This region has long been under control of the Kachin Independence Army (KIA), one of Myanmar’s strongest ethnic rebel groups, which imposes its own taxes on the amber mining.
Thousands of men were seen toiling on various mining sites in the sparsely populated, rugged area during a visit by this photographer in July. The teams of miners said they paid around $400 to the KIA, which would provide them with license papers so they could exploit an area of some 1,000 square meters.
The miners would then clear the forest and log some of the giant, sub-tropical trees in order to make wooden beams and planks that support the tunnels, which run some 30 to 100 meters underground.
The men place a long plastic pipe into the shafts and use a motorized pump to channel a sufficient amount of oxygen down into the tunnel, where workers dig for amber deposits by hand. Sometimes deadly accidents occur because of problems with oxygen supply or electrical wiring, the workers said.
The income generated from a mining plot is divided among a group of workers, and the men are willing to work hard and take risks as plots in the area are generally known to produce ample amber.
Soon after my visit, however, the Myanmar army sent troops into the area to shutdown the mines - ostensibly because the operations are illegal and environmentally damaging, though it seems more likely that the army wanted to take away the KIA’s sources of income.
Myanmar’s decades-old civil war has long revolved in part around army and state control over the rich natural resources in the ethnic borderlands. This control has been opposed by ethnic minorities, who demand political autonomy, an end to repression, and a share of revenues of local resources, which include gold, jade, amber, and high-value timber.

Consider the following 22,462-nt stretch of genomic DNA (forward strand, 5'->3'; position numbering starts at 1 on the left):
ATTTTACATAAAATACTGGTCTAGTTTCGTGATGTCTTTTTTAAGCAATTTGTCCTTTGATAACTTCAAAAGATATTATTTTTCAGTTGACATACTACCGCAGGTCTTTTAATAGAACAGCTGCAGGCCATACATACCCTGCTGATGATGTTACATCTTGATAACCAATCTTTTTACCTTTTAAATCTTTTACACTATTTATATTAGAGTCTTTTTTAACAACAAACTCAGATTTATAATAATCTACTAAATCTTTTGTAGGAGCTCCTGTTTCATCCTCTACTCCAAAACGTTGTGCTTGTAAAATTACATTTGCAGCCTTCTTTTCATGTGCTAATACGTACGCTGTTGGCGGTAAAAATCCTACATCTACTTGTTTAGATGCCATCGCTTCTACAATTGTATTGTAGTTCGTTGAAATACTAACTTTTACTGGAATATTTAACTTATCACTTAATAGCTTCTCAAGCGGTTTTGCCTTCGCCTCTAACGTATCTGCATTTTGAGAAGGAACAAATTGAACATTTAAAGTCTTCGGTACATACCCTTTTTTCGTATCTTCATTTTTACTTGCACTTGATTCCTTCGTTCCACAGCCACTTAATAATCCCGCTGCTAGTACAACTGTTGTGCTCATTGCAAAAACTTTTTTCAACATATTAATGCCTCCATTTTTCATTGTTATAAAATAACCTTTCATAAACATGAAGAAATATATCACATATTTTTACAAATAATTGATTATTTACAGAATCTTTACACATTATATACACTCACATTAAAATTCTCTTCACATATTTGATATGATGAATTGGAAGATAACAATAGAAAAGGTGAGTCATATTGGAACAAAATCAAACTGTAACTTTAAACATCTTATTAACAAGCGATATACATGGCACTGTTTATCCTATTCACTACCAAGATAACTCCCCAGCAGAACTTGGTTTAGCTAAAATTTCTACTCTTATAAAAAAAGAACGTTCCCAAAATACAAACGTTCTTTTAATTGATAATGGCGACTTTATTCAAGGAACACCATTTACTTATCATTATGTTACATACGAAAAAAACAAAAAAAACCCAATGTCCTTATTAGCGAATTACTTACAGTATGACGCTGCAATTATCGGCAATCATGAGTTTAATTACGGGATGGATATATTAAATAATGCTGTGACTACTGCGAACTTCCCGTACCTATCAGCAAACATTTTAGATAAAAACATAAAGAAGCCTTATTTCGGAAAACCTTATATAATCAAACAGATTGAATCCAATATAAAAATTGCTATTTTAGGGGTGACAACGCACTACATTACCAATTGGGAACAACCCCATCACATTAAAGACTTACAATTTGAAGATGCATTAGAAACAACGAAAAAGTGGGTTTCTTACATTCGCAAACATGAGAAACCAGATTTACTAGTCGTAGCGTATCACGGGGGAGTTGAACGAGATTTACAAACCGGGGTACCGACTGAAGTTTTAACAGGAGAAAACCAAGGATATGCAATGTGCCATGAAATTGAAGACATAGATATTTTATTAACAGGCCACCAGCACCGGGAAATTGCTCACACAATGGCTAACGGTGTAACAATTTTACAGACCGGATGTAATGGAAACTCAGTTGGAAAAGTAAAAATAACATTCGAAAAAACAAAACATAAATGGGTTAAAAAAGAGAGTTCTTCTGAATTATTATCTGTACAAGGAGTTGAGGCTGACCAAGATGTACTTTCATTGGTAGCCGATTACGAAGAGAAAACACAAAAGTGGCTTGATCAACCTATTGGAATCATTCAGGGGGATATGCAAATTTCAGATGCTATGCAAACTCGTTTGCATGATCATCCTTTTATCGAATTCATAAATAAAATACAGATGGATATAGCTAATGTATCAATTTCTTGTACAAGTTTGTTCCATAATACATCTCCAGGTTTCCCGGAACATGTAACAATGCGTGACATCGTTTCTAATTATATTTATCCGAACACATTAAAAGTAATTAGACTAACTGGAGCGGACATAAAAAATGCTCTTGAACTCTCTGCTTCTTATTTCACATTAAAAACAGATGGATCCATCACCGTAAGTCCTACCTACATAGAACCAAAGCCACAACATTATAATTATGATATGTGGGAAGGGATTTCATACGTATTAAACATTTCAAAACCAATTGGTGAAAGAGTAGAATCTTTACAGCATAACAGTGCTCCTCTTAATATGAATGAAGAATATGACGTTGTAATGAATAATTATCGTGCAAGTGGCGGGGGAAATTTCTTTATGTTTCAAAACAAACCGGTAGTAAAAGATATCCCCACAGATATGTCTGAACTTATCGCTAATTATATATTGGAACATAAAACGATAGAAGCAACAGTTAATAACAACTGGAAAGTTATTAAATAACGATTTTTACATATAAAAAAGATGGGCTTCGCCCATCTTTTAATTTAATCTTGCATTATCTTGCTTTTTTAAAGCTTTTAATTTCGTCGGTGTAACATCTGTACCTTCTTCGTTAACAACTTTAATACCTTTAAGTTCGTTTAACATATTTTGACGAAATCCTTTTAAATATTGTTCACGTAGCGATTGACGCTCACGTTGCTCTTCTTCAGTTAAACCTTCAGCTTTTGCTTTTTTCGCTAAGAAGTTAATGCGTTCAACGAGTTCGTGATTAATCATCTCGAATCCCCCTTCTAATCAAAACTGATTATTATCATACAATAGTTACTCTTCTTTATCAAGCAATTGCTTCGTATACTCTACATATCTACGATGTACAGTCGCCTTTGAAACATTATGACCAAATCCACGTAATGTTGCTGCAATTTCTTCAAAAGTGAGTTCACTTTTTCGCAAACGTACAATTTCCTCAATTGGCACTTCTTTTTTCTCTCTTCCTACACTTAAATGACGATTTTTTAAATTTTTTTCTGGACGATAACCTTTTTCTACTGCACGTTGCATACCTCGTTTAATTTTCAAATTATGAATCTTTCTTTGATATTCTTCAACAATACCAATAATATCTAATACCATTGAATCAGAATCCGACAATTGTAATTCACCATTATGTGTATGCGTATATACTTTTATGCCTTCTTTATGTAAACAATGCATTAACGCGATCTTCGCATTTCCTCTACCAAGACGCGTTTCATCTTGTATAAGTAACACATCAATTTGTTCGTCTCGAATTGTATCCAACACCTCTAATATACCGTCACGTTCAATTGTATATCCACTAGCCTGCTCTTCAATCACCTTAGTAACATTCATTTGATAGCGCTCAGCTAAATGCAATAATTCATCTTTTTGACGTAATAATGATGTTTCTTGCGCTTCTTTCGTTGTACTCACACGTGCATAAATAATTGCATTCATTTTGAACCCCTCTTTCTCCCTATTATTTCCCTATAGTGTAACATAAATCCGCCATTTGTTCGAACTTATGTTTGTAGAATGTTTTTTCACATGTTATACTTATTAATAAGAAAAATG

Aung San Suu Kyi’s National League for Democracy came to power last year and has said it wants to reform natural resource management and revenue-sharing, while it also seeks a nationwide ceasefire with ethnic rebel groups. So far, progress towards improving mining and resource management laws has been limited, while the peace process has hit deadlock.
Ahead of the military offensive in Tanai Township, army helicopters dropped leaflets warning miners to leave or face criminal charges over their unlicensed activities. As fighting erupted near the gold and amber mining sites, thousands of miners, as well as thousands of local Kachin villagers, fled the area.
Conflict has since raged between the army and rebel forces in Tanai Township, causing many poor miners to lose an important source of income for which they invested money, risked their lives, and spent countless days of backbreaking work.